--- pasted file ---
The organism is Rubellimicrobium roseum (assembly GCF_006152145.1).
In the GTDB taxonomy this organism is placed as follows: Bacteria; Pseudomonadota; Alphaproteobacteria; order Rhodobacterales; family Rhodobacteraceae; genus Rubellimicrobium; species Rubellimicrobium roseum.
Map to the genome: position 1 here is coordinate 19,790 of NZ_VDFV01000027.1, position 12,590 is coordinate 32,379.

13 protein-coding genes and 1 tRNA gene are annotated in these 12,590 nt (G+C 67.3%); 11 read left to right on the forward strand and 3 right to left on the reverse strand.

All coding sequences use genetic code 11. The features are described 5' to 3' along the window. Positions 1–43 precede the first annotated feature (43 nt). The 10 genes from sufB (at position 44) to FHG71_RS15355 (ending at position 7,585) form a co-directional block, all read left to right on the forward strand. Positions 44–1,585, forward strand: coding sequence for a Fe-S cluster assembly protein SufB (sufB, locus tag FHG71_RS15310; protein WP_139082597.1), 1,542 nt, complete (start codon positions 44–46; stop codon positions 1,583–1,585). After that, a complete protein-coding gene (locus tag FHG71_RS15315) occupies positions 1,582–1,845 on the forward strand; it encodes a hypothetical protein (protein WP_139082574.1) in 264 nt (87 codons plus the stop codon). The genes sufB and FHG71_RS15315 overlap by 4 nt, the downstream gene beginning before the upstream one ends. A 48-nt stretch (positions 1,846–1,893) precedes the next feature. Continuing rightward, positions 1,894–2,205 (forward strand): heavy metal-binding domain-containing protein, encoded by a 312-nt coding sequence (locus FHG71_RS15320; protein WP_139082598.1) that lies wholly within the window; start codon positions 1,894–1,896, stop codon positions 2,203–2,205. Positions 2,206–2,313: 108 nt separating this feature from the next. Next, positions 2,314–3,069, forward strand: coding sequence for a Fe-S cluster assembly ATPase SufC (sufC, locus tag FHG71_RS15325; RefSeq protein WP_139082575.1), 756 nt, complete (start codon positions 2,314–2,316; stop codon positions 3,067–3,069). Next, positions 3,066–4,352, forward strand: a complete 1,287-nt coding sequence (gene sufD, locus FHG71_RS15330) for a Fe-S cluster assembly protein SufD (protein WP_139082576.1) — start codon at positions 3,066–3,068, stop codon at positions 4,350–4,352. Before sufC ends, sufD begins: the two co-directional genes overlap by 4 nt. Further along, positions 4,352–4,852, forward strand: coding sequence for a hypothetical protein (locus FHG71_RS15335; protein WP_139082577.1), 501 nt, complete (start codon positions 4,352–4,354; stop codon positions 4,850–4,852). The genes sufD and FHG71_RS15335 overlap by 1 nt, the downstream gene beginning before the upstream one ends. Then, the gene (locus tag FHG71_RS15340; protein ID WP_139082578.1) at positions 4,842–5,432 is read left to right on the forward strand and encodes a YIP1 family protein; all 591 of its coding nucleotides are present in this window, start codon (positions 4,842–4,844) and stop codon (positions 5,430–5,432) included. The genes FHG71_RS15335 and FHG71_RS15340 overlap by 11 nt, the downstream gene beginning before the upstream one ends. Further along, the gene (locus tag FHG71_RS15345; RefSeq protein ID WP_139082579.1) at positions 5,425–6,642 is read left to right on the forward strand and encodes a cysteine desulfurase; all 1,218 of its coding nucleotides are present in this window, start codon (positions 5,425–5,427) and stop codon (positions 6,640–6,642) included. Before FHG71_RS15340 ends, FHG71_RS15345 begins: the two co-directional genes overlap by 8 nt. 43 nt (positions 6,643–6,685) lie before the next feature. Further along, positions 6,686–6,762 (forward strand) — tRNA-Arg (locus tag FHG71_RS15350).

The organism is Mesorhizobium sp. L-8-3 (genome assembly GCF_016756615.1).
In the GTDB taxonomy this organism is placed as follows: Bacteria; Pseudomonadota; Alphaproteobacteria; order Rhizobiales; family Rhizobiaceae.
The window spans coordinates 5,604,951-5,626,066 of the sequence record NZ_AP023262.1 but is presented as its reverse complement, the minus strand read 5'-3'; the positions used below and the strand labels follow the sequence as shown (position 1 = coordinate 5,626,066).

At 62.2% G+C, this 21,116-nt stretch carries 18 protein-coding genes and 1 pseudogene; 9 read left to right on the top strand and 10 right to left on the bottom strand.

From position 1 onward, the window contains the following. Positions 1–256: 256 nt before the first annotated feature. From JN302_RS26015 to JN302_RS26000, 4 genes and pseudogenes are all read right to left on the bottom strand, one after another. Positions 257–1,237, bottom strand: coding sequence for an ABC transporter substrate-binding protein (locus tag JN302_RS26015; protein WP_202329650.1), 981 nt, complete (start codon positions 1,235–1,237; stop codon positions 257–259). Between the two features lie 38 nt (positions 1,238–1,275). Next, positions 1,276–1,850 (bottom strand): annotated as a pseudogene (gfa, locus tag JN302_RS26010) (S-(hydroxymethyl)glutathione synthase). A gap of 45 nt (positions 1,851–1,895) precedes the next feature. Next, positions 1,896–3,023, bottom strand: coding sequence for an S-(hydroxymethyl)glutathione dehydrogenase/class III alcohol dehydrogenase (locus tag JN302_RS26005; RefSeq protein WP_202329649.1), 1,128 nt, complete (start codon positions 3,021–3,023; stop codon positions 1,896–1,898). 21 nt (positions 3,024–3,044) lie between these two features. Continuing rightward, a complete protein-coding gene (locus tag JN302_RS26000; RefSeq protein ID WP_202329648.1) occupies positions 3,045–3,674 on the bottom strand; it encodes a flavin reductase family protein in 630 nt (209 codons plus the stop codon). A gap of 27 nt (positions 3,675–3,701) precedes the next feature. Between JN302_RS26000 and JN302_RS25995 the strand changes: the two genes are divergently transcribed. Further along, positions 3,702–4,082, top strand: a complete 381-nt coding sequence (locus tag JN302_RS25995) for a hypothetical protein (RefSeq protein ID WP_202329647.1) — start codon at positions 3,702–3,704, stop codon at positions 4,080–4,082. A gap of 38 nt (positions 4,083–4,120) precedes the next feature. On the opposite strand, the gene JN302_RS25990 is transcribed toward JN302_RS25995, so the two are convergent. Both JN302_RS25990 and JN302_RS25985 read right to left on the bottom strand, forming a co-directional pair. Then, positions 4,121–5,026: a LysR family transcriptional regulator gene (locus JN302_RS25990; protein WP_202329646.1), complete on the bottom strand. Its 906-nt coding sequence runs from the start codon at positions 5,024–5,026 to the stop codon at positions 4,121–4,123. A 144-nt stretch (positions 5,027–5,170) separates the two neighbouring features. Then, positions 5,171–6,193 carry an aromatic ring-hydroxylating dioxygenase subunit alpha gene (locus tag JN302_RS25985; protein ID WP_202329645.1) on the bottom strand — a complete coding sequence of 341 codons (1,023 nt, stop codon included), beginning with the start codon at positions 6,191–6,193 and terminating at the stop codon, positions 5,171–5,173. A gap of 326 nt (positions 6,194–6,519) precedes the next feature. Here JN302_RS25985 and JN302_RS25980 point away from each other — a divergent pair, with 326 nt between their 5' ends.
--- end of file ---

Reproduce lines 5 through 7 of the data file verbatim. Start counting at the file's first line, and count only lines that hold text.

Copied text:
All coding sequences use genetic code 11. The features are described 5' to 3' along the window. Positions 1–43 precede the first annotated feature (43 nt). The 10 genes from sufB (at position 44) to FHG71_RS15355 (ending at position 7,585) form a co-directional block, all read left to right on the forward strand. Positions 44–1,585, forward strand: coding sequence for a Fe-S cluster assembly protein SufB (sufB, locus tag FHG71_RS15310; protein WP_139082597.1), 1,542 nt, complete (start codon positions 44–46; stop codon positions 1,583–1,585). After that, a complete protein-coding gene (locus tag FHG71_RS15315) occupies positions 1,582–1,845 on the forward strand; it encodes a hypothetical protein (protein WP_139082574.1) in 264 nt (87 codons plus the stop codon). The genes sufB and FHG71_RS15315 overlap by 4 nt, the downstream gene beginning before the upstream one ends. A 48-nt stretch (positions 1,846–1,893) precedes the next feature. Continuing rightward, positions 1,894–2,205 (forward strand): heavy metal-binding domain-containing protein, encoded by a 312-nt coding sequence (locus FHG71_RS15320; protein WP_139082598.1) that lies wholly within the window; start codon positions 1,894–1,896, stop codon positions 2,203–2,205. Positions 2,206–2,313: 108 nt separating this feature from the next. Next, positions 2,314–3,069, forward strand: coding sequence for a Fe-S cluster assembly ATPase SufC (sufC, locus tag FHG71_RS15325; RefSeq protein WP_139082575.1), 756 nt, complete (start codon positions 2,314–2,316; stop codon positions 3,067–3,069). Next, positions 3,066–4,352, forward strand: a complete 1,287-nt coding sequence (gene sufD, locus FHG71_RS15330) for a Fe-S cluster assembly protein SufD (protein WP_139082576.1) — start codon at positions 3,066–3,068, stop codon at positions 4,350–4,352. Before sufC ends, sufD begins: the two co-directional genes overlap by 4 nt. Further along, positions 4,352–4,852, forward strand: coding sequence for a hypothetical protein (locus FHG71_RS15335; protein WP_139082577.1), 501 nt, complete (start codon positions 4,352–4,354; stop codon positions 4,850–4,852). The genes sufD and FHG71_RS15335 overlap by 1 nt, the downstream gene beginning before the upstream one ends. Then, the gene (locus tag FHG71_RS15340; protein ID WP_139082578.1) at positions 4,842–5,432 is read left to right on the forward strand and encodes a YIP1 family protein; all 591 of its coding nucleotides are present in this window, start codon (positions 4,842–4,844) and stop codon (positions 5,430–5,432) included. The genes FHG71_RS15335 and FHG71_RS15340 overlap by 11 nt, the downstream gene beginning before the upstream one ends. Further along, the gene (locus tag FHG71_RS15345; RefSeq protein ID WP_139082579.1) at positions 5,425–6,642 is read left to right on the forward strand and encodes a cysteine desulfurase; all 1,218 of its coding nucleotides are present in this window, start codon (positions 5,425–5,427) and stop codon (positions 6,640–6,642) included. Before FHG71_RS15340 ends, FHG71_RS15345 begins: the two co-directional genes overlap by 8 nt. 43 nt (positions 6,643–6,685) lie before the next feature. Further along, positions 6,686–6,762 (forward strand) — tRNA-Arg (locus tag FHG71_RS15350).

The organism is Mesorhizobium sp. L-8-3 (genome assembly GCF_016756615.1).
In the GTDB taxonomy this organism is placed as follows: Bacteria; Pseudomonadota; Alphaproteobacteria; order Rhizobiales; family Rhizobiaceae.